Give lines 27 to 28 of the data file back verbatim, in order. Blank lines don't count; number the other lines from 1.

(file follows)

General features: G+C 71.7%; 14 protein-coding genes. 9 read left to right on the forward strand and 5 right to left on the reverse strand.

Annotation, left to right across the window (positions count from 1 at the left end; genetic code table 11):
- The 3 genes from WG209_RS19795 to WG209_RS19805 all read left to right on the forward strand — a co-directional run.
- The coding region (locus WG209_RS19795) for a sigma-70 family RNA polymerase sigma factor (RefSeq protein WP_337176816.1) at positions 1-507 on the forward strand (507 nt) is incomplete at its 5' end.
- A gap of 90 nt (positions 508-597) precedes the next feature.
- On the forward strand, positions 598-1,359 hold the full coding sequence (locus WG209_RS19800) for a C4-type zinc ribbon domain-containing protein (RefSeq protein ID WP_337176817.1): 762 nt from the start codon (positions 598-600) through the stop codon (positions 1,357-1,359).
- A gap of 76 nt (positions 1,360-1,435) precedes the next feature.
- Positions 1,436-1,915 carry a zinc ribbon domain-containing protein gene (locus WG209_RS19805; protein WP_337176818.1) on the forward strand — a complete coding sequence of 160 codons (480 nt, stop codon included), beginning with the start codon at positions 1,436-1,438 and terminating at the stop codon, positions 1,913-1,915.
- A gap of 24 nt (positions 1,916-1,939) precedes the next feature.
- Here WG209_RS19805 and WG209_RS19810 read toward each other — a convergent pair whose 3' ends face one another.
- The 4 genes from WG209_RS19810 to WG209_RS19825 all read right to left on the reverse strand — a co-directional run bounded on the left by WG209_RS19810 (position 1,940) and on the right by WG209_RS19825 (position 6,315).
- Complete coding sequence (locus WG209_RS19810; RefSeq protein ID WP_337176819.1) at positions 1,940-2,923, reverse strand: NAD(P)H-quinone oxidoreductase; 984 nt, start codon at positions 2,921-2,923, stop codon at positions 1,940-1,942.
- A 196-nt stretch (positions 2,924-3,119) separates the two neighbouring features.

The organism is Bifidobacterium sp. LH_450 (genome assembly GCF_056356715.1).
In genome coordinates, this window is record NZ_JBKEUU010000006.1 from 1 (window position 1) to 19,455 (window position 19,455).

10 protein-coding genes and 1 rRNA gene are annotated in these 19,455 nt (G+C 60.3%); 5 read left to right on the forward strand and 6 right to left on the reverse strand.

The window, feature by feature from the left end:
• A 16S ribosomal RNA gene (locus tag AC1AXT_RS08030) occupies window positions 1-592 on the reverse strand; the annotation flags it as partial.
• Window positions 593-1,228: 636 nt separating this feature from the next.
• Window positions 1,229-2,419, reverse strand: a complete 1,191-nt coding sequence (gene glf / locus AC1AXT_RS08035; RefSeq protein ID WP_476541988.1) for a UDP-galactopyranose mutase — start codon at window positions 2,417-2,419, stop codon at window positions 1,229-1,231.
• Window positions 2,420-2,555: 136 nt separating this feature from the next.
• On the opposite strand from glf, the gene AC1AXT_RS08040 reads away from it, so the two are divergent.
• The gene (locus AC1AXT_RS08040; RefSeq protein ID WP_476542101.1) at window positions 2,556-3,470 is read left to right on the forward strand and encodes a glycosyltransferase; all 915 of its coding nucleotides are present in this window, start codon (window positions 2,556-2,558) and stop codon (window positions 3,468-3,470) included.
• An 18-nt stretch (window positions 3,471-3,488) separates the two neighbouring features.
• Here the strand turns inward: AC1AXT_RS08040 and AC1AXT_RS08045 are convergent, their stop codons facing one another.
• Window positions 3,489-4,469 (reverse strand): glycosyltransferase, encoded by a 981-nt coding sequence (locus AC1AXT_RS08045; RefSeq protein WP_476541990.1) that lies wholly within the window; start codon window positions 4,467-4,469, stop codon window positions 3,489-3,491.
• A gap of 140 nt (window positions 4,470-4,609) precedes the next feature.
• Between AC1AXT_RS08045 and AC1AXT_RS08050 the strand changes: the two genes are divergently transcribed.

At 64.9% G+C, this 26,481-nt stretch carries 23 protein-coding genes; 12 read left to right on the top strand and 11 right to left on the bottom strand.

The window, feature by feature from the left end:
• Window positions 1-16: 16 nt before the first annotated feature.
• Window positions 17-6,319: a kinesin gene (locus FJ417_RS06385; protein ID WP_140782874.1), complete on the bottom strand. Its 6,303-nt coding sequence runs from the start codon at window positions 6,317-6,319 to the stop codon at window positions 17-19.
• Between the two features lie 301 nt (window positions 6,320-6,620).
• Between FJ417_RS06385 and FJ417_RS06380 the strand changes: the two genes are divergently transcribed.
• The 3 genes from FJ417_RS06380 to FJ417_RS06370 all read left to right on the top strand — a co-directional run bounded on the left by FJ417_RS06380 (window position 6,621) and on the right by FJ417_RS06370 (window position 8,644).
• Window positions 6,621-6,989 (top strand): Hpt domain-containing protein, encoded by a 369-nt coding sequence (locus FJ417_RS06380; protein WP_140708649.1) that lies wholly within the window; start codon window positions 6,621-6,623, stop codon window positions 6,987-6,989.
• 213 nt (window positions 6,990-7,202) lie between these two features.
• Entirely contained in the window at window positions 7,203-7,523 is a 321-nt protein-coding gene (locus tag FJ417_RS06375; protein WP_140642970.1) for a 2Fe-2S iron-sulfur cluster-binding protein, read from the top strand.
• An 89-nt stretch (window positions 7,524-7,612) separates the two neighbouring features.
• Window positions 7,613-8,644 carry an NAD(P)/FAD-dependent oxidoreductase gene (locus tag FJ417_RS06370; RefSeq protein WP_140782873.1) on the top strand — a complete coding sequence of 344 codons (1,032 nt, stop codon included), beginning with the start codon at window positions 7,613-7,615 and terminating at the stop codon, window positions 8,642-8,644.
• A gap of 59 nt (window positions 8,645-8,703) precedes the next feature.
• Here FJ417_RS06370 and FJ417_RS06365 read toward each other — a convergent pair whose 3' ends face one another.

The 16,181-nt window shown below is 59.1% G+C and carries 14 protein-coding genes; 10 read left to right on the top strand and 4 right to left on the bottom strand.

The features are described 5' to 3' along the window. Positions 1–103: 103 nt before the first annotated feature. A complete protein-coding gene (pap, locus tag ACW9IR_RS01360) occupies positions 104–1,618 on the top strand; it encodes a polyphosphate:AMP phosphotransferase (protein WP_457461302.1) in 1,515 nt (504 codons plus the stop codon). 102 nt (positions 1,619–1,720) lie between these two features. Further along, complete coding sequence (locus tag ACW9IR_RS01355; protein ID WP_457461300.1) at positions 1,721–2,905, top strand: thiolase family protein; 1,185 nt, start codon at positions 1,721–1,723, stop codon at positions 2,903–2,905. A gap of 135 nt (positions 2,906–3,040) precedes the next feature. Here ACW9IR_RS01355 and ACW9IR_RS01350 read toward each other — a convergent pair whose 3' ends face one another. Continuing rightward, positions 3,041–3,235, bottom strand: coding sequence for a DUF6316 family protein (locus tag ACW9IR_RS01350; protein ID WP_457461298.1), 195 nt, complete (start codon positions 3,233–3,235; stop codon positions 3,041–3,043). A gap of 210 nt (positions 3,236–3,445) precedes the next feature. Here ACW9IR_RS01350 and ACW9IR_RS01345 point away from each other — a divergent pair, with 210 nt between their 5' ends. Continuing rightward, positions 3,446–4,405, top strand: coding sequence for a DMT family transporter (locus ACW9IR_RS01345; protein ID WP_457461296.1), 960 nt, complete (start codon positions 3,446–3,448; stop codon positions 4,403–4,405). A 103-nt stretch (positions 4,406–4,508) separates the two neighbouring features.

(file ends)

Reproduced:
• A gap of 140 nt (window positions 4,470-4,609) precedes the next feature.
• Between AC1AXT_RS08045 and AC1AXT_RS08050 the strand changes: the two genes are divergently transcribed.